Bulletin No. 2010-05

The Bulletin is directed to all brokers and producers selling accident and health insurance in Louisiana regarding rebating and inducements in the accident and health market.  Its stated purpose is to “provide guidance and clarification as to the services often referred to as ‘value added’ services that may be provided to insureds or potential insureds” without violating the rebating and inducement prohibitions set forth in the Louisiana Insurance Code.

Indicating that providing prohibited value-added services may be considered an unfair trade practice, the Bulletin lists examples of services that may be provided in a fair and nondiscriminatory manner, as well as certain services that may run afoul of the applicable rebating and inducement provisions.  Examples of prohibited services include, among others:

  • COBRA administration beyond billing and collecting insurance premiums for former employees that are forwarded to the contract holder or insurer;
  • payroll processing and/or services such as providing employers with check creation and distribution services for their employees; and
  • certain types of risk management or loss control services, such as services not routinely available to all clients or that are typically provided on a fee for service basis.

The Bulletin directs all brokers and producers to conduct themselves accordingly, and to bring their practices into immediate compliance with the Code.

Producer Compensation, Rebates/Inducements and Value-Added Services

The Louisiana Department of Insurance (“LDOI”) has issued two missives on related topics relative to producer compensation, rebates/inducements and value-added services: Advisory Letter 2010-01 (the “Advisory Letter”) and Bulletin 2010-05 (the “Bulletin”).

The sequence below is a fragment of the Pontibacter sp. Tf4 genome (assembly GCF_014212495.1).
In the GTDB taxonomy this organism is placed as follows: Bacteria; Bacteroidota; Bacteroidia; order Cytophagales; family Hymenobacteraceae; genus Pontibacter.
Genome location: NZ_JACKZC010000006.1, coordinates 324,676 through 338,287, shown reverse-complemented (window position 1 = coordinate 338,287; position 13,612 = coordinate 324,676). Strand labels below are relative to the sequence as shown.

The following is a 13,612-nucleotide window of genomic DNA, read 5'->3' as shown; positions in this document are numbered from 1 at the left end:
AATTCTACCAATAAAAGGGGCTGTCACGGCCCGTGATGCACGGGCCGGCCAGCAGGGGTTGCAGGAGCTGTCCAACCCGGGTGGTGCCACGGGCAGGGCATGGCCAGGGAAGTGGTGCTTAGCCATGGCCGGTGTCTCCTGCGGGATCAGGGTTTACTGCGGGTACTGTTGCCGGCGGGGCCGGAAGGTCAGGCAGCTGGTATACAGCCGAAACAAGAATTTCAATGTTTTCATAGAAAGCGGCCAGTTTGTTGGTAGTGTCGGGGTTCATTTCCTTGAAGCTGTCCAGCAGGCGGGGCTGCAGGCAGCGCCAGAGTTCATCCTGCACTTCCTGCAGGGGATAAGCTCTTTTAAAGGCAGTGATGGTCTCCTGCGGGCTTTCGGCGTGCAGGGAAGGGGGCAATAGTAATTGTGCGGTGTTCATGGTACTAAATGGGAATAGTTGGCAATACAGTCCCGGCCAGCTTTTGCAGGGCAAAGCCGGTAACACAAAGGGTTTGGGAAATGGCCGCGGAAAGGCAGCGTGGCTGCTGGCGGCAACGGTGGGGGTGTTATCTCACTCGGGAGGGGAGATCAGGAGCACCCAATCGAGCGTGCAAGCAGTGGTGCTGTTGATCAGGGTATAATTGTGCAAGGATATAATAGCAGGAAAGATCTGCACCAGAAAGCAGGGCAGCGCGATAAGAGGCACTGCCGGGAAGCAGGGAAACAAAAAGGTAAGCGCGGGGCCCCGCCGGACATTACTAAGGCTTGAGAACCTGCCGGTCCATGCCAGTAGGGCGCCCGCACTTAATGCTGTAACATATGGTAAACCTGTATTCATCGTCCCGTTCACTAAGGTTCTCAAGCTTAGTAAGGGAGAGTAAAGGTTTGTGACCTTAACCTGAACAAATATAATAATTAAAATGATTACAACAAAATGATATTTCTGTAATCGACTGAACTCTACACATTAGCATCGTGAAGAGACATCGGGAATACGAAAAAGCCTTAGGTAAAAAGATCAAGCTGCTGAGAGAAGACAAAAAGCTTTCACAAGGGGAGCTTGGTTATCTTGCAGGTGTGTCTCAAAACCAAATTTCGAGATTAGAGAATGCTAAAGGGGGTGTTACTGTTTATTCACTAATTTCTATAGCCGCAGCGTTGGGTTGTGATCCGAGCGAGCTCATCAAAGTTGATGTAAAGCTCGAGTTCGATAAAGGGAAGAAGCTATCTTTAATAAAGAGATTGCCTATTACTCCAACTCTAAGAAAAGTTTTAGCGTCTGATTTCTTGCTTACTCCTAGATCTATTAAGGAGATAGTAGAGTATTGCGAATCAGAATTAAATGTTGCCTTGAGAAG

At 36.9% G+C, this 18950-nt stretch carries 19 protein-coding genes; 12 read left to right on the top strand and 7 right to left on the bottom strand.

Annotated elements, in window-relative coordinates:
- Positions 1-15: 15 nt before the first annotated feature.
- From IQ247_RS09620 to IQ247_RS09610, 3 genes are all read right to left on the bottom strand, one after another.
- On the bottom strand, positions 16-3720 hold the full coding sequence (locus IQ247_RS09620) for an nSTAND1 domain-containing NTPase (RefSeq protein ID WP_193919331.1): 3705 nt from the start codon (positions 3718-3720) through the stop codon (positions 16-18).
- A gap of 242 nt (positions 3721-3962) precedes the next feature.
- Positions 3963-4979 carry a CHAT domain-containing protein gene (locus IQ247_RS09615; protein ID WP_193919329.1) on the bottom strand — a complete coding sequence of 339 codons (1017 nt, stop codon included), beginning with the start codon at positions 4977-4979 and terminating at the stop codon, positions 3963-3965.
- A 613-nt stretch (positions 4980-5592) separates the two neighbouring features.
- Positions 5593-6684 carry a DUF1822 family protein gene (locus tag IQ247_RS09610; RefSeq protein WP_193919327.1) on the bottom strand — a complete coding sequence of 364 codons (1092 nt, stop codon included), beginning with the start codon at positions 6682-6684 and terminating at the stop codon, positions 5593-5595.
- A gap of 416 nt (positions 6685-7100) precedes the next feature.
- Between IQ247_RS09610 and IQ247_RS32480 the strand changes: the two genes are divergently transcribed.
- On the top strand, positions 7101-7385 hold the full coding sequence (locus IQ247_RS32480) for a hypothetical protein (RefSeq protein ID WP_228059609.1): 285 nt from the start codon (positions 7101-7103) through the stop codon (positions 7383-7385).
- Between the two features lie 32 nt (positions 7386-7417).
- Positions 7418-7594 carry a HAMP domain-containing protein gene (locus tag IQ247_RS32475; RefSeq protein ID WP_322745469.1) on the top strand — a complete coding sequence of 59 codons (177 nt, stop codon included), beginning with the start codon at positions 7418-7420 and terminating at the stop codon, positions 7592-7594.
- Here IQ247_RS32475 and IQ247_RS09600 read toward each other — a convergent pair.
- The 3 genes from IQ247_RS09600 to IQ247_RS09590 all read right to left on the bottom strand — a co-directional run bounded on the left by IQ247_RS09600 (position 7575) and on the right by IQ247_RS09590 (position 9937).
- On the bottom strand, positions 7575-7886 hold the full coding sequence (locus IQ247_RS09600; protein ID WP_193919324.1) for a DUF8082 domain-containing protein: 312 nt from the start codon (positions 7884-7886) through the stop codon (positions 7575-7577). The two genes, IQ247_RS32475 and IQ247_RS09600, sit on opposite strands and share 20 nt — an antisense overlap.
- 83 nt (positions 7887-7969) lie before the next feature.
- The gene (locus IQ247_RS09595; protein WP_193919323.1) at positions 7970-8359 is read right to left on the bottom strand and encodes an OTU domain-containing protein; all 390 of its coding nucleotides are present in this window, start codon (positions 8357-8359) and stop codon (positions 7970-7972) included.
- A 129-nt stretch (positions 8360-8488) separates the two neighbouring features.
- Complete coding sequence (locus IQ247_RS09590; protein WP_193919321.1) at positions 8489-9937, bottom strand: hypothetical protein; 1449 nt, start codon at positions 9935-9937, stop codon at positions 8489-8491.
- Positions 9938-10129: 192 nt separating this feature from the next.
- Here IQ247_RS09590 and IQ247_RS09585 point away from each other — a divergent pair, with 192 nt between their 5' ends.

Advisory Letter No. 2010-01

The Advisory Letter states that its purpose is to advise all insurers, brokers and producers that “serious issues exist regarding producer compensation agreements and the manner in which producer compensation is being addressed among insurers, producers and insureds in Louisiana.”  The Advisory Letter goes on to list out a number of specific statutes, including LSA-R.S. 22:855 requiring the quoted premium to include all charges, and LSA-R.S. 22:1964(8) providing that paying or offering any valuable consideration or inducement whatsoever not, specified in a contract for life, health or annuity business, is an unfair or deceptive trade practice.

The Advisory Letter states that, with respect to each separate product line of insurance for which an insurer is required to file rates, the insurer must use “one rating scheme that establishes either a commission based on a percentage of the premium or a commission based on a flat fee.”  This scheme must be made available to all producers authorized to write that business for the insurer.

Further, the Advisory Letter specifically prohibits an insurer, producer or broker from quoting a premium “net of commission” because such a quote does not include all charges as required by LSA-R.S. 22:855, and therefore, such a quote does not accurately reflect the total cost of the insurance.

Bulletin No. 2010-05

The Bulletin is directed to all brokers and producers selling accident and health insurance in Louisiana regarding rebating and inducements in the accident and health market.  Its stated purpose is to “provide guidance and clarification as to the services often referred to as ‘value added’ services that may be provided to insureds or potential insureds” without violating the rebating and inducement prohibitions set forth in the Louisiana Insurance Code.

Indicating that providing prohibited value-added services may be considered an unfair trade practice, the Bulletin lists examples of services that may be provided in a fair and nondiscriminatory manner, as well as certain services that may run afoul of the applicable rebating and inducement provisions.  Examples of prohibited services include, among others:

  • COBRA administration beyond billing and collecting insurance premiums for former employees that are forwarded to the contract holder or insurer;
  • payroll processing and/or services such as providing employers with check creation and distribution services for their employees; and
  • certain types of risk management or loss control services, such as services not routinely available to all clients or that are typically provided on a fee for service basis.

The Bulletin directs all brokers and producers to conduct themselves accordingly, and to bring their practices into immediate compliance with the Code.

Producer Compensation, Rebates/Inducements and Value-Added Services